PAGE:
Hyperion monthly sampler – October 2014
HYP201410 Download-only monthly sampler 29 September 2014 Release
Movement 1: Allegro energico
Movement 2: Adagio
Movement 3: Allegro molto
Unusually for him, Bruch begins the opulent Allegro energico with an orchestral tutti and constructs the movement in sonata form: the fanfare-like first theme is followed in classic fashion by a lyrical second theme, and the solo violin, having entered with a flamboyant flourish, re-presents these ideas. The fanfare motif is used quite portentously, even threateningly, in the development and the second theme provides many opportunities for the violin to soar in lyrical raptures before the first theme brings the movement to a dramatic close. In the winter of 1890–91 Bruch added the two extra movements that Joachim had suggested. The Adagio, unexpectedly in B flat major, is a wonderfully simple Romance: a long-breathed melody is set out by the soloist and elaborated against a quiet orchestral background. In the middle there is a particularly lovely orchestral statement of this tune which is then taken up again by the solo violin, and the soloist ends the movement quietly up on the E string.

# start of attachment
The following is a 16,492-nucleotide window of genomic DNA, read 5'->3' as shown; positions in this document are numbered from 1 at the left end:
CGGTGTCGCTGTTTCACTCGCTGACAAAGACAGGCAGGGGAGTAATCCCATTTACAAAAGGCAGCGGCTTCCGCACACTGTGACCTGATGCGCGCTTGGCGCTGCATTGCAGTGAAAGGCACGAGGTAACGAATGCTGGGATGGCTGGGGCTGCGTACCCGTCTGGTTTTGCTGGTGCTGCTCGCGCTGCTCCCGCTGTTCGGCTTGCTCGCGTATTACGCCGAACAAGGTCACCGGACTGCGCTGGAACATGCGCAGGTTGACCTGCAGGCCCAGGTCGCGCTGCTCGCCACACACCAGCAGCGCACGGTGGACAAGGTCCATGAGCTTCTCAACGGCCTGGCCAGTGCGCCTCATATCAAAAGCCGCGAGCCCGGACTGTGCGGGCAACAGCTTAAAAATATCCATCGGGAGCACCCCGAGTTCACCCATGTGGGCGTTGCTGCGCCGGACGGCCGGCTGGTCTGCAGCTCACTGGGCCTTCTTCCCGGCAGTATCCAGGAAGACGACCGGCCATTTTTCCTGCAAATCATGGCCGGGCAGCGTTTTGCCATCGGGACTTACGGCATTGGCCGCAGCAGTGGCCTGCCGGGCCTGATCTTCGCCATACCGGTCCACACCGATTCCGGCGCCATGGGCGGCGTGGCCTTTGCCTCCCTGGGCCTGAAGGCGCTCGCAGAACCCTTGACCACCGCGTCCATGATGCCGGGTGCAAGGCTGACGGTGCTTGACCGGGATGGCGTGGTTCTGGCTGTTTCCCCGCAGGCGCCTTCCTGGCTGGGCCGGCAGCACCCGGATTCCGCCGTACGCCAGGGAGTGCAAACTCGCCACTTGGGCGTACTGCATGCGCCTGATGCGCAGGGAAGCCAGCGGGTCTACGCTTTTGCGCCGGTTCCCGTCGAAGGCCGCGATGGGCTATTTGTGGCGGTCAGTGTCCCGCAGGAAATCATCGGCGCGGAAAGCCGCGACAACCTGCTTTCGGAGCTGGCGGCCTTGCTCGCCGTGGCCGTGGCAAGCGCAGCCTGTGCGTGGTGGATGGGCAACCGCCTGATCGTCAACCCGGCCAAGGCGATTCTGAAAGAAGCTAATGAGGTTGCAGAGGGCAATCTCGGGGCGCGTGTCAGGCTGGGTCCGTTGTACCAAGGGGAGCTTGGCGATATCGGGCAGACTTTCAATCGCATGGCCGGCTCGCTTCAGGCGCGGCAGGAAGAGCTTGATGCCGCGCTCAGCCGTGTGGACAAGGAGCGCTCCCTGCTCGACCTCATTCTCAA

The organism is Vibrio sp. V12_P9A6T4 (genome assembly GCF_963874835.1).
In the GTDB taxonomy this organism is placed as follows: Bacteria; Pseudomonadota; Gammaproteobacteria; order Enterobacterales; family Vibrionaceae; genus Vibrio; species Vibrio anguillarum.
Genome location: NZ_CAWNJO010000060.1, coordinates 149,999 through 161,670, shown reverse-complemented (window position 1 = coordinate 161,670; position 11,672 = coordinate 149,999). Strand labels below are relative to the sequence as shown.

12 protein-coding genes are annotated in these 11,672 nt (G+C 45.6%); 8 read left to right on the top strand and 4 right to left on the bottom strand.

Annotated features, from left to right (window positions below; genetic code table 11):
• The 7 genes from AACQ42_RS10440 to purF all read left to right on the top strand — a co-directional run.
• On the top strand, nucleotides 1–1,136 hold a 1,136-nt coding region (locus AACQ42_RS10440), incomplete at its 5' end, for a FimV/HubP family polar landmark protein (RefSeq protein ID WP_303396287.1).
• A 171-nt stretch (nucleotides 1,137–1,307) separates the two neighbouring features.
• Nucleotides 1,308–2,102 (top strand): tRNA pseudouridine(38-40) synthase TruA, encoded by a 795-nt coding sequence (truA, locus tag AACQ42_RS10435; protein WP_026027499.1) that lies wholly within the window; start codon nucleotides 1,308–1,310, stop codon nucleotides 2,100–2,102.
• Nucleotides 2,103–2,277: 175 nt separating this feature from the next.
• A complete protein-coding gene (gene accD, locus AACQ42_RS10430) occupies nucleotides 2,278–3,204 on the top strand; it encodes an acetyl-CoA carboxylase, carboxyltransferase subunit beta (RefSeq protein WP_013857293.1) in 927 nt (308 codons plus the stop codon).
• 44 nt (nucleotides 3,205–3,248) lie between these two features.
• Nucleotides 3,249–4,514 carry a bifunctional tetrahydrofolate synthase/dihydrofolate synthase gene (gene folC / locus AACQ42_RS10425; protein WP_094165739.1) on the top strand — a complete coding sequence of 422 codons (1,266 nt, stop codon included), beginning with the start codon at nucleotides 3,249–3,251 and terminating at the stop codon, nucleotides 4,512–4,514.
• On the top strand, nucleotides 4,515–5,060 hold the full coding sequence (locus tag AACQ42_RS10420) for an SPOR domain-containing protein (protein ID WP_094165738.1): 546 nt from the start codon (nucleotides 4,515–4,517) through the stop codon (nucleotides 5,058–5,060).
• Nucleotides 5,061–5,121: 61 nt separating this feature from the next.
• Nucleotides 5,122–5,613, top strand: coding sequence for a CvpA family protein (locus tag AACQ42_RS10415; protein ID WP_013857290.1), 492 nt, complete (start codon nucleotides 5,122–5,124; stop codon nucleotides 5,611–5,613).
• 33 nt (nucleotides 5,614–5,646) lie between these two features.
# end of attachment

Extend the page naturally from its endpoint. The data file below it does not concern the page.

The finale is a rondo with a playful, almost folk-song-like main theme: two of the intervening episodes are very lyrical, providing the utmost contrast, and the soloist is required to execute some atmospheric double-stopping. The ending is very satisfying, without being at all bombastic.
Joachim played through the first two movements of the Concerto in February 1891 at the Hochschule für Musik in Berlin, where he taught. Bruch was present and was able to make adjustments, but there was no time to hear the finale until the entire work was played through at the Hochschule on 21 April. Joachim gave the premiere in Düsseldorf on 31 May and subsequently played the Concerto in Hamburg, Berlin, Frankfurt, Strasbourg, Breslau, Leipzig, Cologne and London (for the Philharmonic Society). The work was published by Simrock with a dedication to Joachim, despite a ludicrous feud between the publisher and the violinist, who was almost insanely jealous and unjustly suspected his wife Amalie of having an affair with Simrock (this behaviour, resulting in the Joachims’ divorce, provoked an estrangement between Joachim and Johannes Brahms and also caused his friendship with Bruch to cool for a time).
from notes by Tully Potter © 2014